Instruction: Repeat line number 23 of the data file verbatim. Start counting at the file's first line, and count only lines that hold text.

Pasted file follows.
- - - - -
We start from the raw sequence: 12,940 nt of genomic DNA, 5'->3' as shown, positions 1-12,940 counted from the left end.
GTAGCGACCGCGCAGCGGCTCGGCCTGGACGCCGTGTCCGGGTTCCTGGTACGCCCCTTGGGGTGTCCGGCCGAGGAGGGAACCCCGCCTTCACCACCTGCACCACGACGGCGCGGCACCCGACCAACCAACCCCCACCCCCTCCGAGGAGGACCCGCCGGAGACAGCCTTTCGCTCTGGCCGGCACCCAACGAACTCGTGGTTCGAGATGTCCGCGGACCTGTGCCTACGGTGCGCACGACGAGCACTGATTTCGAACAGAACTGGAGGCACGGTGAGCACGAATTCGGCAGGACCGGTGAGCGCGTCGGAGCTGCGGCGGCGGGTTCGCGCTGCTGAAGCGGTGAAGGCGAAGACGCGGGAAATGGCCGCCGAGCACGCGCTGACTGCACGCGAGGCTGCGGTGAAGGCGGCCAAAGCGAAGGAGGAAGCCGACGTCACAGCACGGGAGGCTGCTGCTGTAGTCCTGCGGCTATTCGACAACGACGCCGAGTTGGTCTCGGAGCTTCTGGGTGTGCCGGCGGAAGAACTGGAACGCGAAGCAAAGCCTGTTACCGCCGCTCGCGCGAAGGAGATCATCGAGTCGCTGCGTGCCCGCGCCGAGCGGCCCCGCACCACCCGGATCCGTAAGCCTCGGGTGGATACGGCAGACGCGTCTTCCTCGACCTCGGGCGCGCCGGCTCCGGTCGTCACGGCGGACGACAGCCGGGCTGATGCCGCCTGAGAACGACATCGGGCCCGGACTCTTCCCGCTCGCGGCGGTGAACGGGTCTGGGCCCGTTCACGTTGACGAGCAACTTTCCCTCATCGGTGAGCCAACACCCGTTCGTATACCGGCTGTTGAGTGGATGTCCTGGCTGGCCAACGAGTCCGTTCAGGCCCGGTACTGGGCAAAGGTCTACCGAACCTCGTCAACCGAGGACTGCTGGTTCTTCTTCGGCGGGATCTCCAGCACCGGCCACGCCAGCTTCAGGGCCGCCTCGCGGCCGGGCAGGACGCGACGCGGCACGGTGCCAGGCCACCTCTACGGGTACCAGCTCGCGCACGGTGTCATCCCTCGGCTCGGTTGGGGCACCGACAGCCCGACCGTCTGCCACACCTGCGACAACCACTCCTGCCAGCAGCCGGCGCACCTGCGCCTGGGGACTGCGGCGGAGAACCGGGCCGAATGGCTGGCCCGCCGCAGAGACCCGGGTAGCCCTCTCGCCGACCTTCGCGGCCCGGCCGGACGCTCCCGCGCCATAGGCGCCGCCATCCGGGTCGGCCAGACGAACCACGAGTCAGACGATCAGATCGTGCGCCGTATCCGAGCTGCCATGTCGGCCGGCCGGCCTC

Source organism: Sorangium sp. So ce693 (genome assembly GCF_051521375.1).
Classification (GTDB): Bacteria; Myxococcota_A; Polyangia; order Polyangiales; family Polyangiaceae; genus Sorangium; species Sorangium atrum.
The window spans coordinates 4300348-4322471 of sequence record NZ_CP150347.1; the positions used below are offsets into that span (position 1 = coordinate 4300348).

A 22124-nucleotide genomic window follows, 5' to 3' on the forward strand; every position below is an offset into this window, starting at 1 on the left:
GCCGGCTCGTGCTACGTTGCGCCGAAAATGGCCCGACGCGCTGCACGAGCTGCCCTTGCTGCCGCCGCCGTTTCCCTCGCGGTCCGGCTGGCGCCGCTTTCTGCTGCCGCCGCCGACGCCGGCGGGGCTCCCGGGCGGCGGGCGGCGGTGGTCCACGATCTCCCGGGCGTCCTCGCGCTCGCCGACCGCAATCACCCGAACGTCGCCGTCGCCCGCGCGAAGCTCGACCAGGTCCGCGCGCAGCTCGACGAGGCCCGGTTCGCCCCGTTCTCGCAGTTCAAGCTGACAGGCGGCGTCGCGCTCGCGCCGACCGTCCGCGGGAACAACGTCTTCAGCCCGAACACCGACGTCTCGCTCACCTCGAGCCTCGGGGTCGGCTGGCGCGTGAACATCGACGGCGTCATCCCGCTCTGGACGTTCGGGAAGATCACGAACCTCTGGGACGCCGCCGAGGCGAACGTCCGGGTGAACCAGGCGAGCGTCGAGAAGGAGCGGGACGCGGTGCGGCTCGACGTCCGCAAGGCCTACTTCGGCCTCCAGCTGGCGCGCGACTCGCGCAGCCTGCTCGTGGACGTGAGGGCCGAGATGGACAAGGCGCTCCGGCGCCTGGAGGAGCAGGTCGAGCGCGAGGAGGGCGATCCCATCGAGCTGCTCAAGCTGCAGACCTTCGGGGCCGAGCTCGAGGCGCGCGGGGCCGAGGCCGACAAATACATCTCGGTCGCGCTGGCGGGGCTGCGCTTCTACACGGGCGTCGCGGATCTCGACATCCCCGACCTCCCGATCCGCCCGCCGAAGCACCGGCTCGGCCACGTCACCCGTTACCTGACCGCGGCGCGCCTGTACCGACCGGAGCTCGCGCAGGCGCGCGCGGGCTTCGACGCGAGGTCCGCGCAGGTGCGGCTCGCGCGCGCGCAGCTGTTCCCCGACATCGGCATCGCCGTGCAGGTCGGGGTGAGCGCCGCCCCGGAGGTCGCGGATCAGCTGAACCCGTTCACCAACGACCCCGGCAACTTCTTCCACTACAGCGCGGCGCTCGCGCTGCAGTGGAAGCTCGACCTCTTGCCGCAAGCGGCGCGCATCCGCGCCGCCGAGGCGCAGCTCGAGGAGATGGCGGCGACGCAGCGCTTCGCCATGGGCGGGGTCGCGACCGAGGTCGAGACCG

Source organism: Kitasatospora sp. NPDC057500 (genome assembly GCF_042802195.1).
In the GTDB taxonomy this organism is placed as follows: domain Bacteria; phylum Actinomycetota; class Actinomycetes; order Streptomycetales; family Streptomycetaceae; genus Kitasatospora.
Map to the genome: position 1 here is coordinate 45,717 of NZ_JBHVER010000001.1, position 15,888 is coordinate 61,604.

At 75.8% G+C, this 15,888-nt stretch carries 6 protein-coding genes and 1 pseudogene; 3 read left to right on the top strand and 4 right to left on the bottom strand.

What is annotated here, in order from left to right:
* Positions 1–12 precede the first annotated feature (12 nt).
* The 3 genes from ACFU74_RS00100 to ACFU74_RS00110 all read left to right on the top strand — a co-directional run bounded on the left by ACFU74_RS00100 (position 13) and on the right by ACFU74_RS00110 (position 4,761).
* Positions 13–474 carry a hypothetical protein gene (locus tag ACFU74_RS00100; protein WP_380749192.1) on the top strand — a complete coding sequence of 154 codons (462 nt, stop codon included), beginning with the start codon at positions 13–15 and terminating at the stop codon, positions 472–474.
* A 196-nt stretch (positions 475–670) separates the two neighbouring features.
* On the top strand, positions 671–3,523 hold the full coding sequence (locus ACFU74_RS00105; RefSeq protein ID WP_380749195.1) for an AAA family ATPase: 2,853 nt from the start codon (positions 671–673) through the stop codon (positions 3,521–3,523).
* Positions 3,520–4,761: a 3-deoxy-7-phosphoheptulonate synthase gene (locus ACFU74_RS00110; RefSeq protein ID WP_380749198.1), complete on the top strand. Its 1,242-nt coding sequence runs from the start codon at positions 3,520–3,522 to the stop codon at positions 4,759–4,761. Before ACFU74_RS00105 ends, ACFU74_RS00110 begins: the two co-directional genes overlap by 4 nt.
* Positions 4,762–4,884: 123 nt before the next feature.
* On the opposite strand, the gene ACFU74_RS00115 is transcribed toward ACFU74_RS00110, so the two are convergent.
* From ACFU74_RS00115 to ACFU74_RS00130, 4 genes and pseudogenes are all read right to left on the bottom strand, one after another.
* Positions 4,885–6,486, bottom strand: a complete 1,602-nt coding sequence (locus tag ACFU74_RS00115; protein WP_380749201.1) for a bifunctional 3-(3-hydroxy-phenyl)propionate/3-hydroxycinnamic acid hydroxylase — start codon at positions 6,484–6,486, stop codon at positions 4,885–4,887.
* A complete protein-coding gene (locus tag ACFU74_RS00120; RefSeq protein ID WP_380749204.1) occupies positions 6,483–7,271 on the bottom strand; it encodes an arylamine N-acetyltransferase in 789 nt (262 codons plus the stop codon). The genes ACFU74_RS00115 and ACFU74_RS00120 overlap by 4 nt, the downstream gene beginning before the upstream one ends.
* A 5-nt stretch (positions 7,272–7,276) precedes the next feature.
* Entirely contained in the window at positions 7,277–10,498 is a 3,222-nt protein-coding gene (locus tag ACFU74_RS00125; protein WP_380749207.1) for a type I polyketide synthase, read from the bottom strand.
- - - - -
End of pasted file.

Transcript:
* A complete protein-coding gene (locus tag ACFU74_RS00120; RefSeq protein ID WP_380749204.1) occupies positions 6,483–7,271 on the bottom strand; it encodes an arylamine N-acetyltransferase in 789 nt (262 codons plus the stop codon). The genes ACFU74_RS00115 and ACFU74_RS00120 overlap by 4 nt, the downstream gene beginning before the upstream one ends.